One of the most challenging subjects for me as a junior high school student was English grammar! Bless her heart, my English teacher worked patiently with me quite a few times in after school tutorials. I diagrammed sentences until I thought we would run out of chalk! She was wonderful to help me with the mechanics, but the grammatical structure of the English language remained a challenge.

Interestingly, I finally began to learn English grammar when I was required to diagram Greek sentences as a seminarian. My struggle really had rested previously in the fact that I had always linked English grammar to the grade I was earning. I became a slave of that standard of measurement. In seminary, however, my desire to learn to diagram sentences was now attached to the Bible. It was my passion to draw close to the Word of God that freed me from the law of a grade in order to become a servant of God’s word.

The principle applies to the way a disciple loves others—even when they may be difficult! The law demands, “Love your neighbor as yourself,” but Christ in me commands my every step. I turn to my Teacher each day, and he makes it possible to love and serve others.

Here is a thought for our spiritual formation. The example and motivation of Christ’s self-sacrificing seems admirable, but impossible to reach. Would you agree? Hmm. The “crucified life” in Christ was a central feature of Paul’s ethic. It may well be that we fall short of the goal because we are reaching for it in our own strength. Dead men and women cannot reach (Ephesians 2:1-3)! Gladly, our bondage was broken in Christ's death on the Cross. We are not to reach in our own strength, but to rest upon his work! How do we do this sort of thing?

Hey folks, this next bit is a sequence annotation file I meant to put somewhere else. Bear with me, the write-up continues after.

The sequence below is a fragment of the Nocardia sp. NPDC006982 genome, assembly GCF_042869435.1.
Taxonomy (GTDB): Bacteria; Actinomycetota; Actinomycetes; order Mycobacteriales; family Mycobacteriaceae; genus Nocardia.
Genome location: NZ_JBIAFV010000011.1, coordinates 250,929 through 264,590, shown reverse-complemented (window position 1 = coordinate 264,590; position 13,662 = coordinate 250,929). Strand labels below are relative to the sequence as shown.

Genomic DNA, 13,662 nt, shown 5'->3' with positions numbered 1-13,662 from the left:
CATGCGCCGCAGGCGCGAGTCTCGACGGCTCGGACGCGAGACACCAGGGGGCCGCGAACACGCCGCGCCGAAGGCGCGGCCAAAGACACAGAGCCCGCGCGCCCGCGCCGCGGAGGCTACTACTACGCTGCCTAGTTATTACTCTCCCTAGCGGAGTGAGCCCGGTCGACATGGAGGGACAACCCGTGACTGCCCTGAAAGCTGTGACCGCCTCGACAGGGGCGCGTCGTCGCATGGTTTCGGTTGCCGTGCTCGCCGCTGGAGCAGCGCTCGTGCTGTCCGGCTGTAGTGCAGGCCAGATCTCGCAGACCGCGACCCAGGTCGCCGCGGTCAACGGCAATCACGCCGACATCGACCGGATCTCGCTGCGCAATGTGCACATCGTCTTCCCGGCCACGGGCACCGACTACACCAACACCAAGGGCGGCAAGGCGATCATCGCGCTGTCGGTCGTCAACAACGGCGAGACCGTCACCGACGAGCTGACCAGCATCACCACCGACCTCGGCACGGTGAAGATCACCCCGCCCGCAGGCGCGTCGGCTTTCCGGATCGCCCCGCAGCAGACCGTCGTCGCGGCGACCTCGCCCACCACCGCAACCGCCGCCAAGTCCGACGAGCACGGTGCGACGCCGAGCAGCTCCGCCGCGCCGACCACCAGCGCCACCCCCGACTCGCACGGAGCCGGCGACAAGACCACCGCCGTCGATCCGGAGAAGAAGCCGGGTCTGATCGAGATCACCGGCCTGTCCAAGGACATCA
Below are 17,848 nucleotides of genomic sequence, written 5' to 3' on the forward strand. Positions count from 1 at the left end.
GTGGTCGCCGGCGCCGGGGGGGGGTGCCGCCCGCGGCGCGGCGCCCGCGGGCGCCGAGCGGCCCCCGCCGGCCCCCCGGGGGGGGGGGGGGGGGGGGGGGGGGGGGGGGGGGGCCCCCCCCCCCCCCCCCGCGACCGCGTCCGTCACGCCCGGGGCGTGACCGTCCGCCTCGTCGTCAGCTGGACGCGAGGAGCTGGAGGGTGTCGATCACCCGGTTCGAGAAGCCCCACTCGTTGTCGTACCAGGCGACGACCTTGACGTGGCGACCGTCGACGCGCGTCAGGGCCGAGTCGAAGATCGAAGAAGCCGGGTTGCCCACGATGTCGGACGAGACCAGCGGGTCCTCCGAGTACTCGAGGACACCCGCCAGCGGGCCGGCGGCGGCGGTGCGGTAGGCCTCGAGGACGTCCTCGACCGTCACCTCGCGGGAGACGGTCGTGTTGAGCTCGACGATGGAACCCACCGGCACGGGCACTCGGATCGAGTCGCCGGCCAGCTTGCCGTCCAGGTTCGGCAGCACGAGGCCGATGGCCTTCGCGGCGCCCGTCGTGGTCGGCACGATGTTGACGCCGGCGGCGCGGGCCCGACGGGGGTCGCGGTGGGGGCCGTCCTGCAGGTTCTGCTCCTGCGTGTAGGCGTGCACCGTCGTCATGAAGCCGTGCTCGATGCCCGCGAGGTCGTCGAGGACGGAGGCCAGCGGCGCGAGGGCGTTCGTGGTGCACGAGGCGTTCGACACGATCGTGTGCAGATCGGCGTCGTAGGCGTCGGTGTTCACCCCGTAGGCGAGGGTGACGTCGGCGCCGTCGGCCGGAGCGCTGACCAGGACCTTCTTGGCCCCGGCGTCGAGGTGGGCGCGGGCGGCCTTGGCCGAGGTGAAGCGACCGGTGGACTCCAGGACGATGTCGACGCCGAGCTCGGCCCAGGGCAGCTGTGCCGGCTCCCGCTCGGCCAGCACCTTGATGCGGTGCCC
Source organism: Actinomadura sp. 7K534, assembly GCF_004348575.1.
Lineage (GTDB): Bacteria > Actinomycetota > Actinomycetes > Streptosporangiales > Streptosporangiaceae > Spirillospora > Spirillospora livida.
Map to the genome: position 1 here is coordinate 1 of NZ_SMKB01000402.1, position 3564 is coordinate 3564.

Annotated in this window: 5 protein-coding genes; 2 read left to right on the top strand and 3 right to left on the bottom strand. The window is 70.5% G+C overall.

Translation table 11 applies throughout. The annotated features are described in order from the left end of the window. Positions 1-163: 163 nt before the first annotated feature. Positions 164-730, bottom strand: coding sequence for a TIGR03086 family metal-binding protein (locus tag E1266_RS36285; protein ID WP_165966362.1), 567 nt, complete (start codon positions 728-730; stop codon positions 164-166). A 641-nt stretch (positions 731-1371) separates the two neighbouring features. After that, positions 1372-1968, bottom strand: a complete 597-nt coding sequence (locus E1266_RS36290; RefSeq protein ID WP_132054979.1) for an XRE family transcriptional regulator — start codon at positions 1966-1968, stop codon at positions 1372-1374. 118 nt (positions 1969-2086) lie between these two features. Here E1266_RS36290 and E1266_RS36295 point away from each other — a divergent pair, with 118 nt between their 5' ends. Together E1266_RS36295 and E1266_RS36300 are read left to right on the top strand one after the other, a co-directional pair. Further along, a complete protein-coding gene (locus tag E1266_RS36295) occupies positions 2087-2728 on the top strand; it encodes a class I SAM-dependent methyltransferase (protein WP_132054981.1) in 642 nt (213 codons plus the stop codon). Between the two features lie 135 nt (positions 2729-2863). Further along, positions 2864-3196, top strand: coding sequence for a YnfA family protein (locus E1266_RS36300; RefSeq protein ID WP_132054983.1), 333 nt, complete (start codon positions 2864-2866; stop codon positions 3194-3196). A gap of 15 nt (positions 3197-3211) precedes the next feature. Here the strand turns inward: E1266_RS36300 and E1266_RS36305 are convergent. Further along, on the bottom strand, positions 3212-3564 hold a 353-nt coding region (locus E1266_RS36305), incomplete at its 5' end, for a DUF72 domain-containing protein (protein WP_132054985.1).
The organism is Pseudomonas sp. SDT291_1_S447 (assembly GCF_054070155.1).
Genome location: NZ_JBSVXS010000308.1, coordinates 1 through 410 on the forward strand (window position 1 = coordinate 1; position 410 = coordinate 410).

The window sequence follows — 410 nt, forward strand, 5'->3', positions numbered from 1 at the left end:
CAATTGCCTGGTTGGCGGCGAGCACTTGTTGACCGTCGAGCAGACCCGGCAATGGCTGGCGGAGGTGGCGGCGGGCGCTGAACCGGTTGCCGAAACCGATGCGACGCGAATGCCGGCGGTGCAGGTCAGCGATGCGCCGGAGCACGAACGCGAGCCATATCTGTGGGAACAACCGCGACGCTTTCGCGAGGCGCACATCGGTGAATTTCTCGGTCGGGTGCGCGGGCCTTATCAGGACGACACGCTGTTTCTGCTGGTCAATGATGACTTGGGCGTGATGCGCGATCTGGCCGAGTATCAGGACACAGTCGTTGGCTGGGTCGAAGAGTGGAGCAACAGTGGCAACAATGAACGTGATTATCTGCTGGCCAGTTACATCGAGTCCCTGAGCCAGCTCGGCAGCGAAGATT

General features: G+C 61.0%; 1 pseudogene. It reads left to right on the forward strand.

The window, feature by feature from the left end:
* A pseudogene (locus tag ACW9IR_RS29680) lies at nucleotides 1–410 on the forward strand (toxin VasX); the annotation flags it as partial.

First, we must reckon ourselves to be dead to sin and alive in Jesus Christ. Then, we begin to take up the cross life daily (reckoning ourselves dead to sin). The Holy Spirit applies the work of Christ to our lives and enables Christ to live in us. In other words, the difference is between our reach and our release. The moment we try to rely upon our own moral worth, then self is torn down from the cross and becomes as active and enslaving as it ever was! Thirdly, our goal is to become reliant upon the finished work of the cross. When we take up the cross as disciples, then the process of death to self begins to set in. To use another analogy, we become seeds sown by Christ in our offices, schools, churches, and wherever he plants us. We die to self, sin, and law every day so that Christ may live out the love of God through our lives.

Let's Think and Discuss

1. Learning to respond to Christ who loves us will transform the way that we serve others. The demand to love and serve will change drastically when we desire more than anything else to have Christ love and serve others through us. Write down who it is that Christ wants to love through you. Now, take active steps to grow closer to Christ by surrendering yourself to him daily. He will make your love for other persons possible.

2. For families: One of the most valuable lessons Christian parents can teach children is the attitude of self-denial out of their love for Christ. Perhaps you have seen the rare but beautiful moment when a sibling gives away that which he or she loves to a brother or sister out of sheer love. Such sacrificial generosity of spirit is breathtaking. It can also be fostered. A good way to do this is to designate a “Love like no one is watching” day. In this exercise, children learn to choose and do something for every member of the family without the other person knowing it. Kids can take out the garbage to save dad from having to do it, whisk away a sibling's lunchtime mess, weed a flower bed, or entertain baby for Mom. The more they can create ways to serve others, not because they have to, but because they want to love Jesus by such actions, the deeper their walk of faith will become as they grow in grace. This goes for parents, too!

May all your paths be straight,
Larry C. Ashlock